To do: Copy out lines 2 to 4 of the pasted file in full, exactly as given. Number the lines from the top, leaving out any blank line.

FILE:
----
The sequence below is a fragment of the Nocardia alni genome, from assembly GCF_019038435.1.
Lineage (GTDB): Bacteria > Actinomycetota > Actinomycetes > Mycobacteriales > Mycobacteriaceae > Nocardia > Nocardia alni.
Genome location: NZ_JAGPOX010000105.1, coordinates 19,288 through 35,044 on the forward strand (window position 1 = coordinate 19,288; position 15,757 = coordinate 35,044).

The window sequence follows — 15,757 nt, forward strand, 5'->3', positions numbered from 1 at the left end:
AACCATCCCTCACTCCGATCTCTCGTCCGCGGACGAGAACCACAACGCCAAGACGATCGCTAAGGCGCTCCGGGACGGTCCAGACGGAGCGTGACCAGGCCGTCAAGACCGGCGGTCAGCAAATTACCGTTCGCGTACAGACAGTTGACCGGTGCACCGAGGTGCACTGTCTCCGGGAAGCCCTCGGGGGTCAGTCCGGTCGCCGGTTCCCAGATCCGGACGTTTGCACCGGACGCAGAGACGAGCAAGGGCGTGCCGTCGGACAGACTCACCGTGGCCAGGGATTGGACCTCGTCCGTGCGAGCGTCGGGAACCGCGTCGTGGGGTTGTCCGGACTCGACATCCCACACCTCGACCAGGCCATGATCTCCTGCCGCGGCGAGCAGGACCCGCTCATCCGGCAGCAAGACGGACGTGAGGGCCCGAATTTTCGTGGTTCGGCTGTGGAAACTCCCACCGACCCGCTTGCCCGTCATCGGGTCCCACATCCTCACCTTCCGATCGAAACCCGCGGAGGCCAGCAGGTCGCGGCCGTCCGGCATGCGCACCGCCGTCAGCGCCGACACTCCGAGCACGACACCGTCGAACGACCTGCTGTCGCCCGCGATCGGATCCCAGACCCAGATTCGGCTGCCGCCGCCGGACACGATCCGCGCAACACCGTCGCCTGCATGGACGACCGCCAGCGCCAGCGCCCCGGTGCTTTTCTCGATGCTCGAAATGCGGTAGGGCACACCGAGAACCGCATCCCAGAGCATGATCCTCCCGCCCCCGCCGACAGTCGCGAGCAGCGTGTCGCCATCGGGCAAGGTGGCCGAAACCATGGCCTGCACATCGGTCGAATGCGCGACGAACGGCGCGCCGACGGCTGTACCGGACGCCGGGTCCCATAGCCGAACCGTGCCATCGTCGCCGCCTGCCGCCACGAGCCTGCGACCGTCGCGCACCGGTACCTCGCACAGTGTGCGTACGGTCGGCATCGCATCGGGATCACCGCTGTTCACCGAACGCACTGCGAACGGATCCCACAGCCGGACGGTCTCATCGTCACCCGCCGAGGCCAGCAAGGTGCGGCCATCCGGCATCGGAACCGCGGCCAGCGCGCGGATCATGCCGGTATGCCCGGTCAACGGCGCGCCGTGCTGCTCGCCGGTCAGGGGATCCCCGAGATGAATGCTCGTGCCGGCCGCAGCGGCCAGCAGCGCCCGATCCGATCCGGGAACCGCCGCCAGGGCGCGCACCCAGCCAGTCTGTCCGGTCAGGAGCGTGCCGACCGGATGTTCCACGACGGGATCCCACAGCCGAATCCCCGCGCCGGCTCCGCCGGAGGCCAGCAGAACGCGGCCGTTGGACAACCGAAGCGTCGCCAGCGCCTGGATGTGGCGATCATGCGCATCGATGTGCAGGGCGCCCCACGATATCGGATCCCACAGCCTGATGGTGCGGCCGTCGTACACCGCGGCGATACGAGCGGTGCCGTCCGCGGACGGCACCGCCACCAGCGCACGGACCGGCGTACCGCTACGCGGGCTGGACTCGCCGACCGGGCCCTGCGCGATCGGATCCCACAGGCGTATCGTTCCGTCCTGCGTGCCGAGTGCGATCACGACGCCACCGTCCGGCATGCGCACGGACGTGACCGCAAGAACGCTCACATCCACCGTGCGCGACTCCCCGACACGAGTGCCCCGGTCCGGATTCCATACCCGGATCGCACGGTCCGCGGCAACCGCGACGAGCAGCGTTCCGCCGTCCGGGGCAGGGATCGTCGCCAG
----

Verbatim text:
Lineage (GTDB): Bacteria > Actinomycetota > Actinomycetes > Mycobacteriales > Mycobacteriaceae > Nocardia > Nocardia alni.
Genome location: NZ_JAGPOX010000105.1, coordinates 19,288 through 35,044 on the forward strand (window position 1 = coordinate 19,288; position 15,757 = coordinate 35,044).

The window sequence follows — 15,757 nt, forward strand, 5'->3', positions numbered from 1 at the left end: